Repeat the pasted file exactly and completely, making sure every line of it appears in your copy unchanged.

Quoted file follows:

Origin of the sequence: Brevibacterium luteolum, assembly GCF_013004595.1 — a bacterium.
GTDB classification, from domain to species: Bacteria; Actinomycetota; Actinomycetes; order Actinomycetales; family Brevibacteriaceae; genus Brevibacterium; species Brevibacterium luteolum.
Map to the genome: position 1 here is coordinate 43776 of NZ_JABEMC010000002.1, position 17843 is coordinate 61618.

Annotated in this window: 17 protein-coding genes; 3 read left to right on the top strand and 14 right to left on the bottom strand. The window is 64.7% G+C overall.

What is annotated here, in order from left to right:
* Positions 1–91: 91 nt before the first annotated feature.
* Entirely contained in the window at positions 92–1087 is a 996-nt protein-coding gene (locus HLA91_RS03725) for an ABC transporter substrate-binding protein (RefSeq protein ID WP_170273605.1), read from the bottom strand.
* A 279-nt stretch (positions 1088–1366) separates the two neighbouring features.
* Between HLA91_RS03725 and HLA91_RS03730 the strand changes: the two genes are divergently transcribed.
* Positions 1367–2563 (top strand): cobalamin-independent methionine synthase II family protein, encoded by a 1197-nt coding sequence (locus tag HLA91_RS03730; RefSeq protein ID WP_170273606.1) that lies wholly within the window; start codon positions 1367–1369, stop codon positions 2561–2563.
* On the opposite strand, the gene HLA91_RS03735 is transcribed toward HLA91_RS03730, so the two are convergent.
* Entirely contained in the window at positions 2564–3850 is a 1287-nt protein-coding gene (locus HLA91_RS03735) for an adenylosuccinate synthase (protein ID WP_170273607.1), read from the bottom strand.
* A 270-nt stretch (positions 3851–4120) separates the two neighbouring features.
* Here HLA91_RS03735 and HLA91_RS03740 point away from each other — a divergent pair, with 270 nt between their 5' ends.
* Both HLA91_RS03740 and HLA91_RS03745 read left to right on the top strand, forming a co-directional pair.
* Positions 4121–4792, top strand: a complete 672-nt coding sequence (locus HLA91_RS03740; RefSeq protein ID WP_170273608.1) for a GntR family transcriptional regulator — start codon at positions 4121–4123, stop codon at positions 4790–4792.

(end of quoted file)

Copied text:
Origin of the sequence: Brevibacterium luteolum, assembly GCF_013004595.1 — a bacterium.
GTDB classification, from domain to species: Bacteria; Actinomycetota; Actinomycetes; order Actinomycetales; family Brevibacteriaceae; genus Brevibacterium; species Brevibacterium luteolum.
Map to the genome: position 1 here is coordinate 43776 of NZ_JABEMC010000002.1, position 17843 is coordinate 61618.

Annotated in this window: 17 protein-coding genes; 3 read left to right on the top strand and 14 right to left on the bottom strand. The window is 64.7% G+C overall.

What is annotated here, in order from left to right:
* Positions 1–91: 91 nt before the first annotated feature.
* Entirely contained in the window at positions 92–1087 is a 996-nt protein-coding gene (locus HLA91_RS03725) for an ABC transporter substrate-binding protein (RefSeq protein ID WP_170273605.1), read from the bottom strand.
* A 279-nt stretch (positions 1088–1366) separates the two neighbouring features.
* Between HLA91_RS03725 and HLA91_RS03730 the strand changes: the two genes are divergently transcribed.
* Positions 1367–2563 (top strand): cobalamin-independent methionine synthase II family protein, encoded by a 1197-nt coding sequence (locus tag HLA91_RS03730; RefSeq protein ID WP_170273606.1) that lies wholly within the window; start codon positions 1367–1369, stop codon positions 2561–2563.
* On the opposite strand, the gene HLA91_RS03735 is transcribed toward HLA91_RS03730, so the two are convergent.
* Entirely contained in the window at positions 2564–3850 is a 1287-nt protein-coding gene (locus HLA91_RS03735) for an adenylosuccinate synthase (protein ID WP_170273607.1), read from the bottom strand.
* A 270-nt stretch (positions 3851–4120) separates the two neighbouring features.
* Here HLA91_RS03735 and HLA91_RS03740 point away from each other — a divergent pair, with 270 nt between their 5' ends.
* Both HLA91_RS03740 and HLA91_RS03745 read left to right on the top strand, forming a co-directional pair.
* Positions 4121–4792, top strand: a complete 672-nt coding sequence (locus HLA91_RS03740; RefSeq protein ID WP_170273608.1) for a GntR family transcriptional regulator — start codon at positions 4121–4123, stop codon at positions 4790–4792.